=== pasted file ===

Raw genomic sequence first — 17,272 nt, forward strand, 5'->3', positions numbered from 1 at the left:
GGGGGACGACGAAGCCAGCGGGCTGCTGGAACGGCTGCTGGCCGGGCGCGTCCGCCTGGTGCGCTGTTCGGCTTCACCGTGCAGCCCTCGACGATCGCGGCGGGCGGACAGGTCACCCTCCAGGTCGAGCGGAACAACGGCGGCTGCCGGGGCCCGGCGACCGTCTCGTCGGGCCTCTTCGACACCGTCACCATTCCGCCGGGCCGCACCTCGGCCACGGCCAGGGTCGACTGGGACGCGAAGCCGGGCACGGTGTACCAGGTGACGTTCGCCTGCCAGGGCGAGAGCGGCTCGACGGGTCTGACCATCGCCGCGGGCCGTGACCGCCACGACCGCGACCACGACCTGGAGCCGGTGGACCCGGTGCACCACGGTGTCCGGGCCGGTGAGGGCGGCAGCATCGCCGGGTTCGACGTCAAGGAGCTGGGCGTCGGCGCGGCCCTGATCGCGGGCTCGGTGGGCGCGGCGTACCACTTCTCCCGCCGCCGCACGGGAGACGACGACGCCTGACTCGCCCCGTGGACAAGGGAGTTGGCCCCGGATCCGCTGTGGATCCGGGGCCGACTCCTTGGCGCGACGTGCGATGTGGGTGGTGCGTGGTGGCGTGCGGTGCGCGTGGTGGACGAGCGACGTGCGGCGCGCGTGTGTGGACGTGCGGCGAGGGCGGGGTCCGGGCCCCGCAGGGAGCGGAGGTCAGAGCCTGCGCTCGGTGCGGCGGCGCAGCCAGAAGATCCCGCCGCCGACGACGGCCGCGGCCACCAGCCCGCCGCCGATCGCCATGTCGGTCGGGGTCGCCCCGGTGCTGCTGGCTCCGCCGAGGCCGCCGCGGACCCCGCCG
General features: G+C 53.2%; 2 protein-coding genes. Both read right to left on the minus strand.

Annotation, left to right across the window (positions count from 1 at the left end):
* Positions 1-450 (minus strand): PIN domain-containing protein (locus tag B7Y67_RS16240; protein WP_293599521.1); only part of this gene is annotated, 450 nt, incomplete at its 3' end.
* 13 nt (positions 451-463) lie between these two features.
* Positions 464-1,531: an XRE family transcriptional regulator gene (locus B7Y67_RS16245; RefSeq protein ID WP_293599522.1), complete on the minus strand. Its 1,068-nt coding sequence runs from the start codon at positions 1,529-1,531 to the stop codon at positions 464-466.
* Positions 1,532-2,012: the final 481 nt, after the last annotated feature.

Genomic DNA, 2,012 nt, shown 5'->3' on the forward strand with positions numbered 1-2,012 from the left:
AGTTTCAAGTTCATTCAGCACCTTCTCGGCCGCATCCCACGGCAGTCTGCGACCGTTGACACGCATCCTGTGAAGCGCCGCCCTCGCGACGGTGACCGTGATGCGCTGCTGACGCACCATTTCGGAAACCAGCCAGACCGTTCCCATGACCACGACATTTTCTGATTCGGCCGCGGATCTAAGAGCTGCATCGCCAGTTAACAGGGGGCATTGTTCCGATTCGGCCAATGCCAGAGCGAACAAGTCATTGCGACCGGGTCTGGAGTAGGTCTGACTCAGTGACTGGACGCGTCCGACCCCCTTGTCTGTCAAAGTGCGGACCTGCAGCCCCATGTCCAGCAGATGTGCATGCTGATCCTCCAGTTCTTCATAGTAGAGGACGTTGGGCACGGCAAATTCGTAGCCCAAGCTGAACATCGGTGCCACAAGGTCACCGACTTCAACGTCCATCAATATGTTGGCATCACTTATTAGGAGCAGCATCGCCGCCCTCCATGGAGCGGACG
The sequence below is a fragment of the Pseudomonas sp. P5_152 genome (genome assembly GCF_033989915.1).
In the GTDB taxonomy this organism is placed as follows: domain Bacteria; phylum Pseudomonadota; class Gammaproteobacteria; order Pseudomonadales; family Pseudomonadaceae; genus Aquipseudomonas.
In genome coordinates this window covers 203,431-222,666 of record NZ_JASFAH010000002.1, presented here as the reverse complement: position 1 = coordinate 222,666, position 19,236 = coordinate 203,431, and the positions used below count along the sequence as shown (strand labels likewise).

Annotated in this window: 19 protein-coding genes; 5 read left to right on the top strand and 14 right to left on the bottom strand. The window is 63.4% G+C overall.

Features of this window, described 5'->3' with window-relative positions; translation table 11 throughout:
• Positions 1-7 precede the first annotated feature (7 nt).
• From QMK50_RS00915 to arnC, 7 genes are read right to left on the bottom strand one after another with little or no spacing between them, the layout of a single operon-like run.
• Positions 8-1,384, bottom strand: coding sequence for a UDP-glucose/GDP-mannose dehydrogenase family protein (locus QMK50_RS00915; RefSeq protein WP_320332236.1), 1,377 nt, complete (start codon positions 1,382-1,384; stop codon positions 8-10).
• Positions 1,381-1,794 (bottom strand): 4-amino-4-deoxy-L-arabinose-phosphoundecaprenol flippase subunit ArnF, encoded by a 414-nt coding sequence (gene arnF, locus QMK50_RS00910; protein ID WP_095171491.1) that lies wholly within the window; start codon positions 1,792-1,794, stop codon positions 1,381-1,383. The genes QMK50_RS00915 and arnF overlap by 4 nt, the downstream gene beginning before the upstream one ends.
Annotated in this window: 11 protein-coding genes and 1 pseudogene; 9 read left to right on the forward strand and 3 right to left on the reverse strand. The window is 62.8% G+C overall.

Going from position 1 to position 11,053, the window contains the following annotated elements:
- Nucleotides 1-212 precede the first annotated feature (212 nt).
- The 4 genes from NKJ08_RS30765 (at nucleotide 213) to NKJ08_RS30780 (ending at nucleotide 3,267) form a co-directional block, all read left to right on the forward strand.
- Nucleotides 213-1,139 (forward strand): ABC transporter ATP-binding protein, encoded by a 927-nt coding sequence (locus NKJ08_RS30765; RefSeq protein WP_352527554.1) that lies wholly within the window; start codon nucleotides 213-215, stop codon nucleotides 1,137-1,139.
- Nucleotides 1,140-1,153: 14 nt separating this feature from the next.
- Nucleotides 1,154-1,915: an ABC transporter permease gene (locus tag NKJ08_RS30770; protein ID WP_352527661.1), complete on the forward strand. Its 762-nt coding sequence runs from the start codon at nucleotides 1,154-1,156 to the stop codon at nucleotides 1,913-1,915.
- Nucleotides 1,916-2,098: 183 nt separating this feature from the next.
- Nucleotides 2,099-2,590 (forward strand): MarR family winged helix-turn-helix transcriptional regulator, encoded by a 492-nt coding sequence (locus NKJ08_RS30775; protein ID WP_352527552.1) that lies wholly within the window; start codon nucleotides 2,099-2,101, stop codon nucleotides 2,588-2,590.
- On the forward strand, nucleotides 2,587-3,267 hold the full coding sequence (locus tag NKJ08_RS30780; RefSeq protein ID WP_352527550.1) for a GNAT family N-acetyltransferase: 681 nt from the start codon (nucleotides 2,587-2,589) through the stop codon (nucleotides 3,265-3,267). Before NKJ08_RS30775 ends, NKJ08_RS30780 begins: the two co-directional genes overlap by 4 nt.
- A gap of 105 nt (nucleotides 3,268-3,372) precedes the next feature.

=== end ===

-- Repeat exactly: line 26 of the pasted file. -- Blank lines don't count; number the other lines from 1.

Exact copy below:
- Nucleotides 1,154-1,915: an ABC transporter permease gene (locus tag NKJ08_RS30770; protein ID WP_352527661.1), complete on the forward strand. Its 762-nt coding sequence runs from the start codon at nucleotides 1,154-1,156 to the stop codon at nucleotides 1,913-1,915.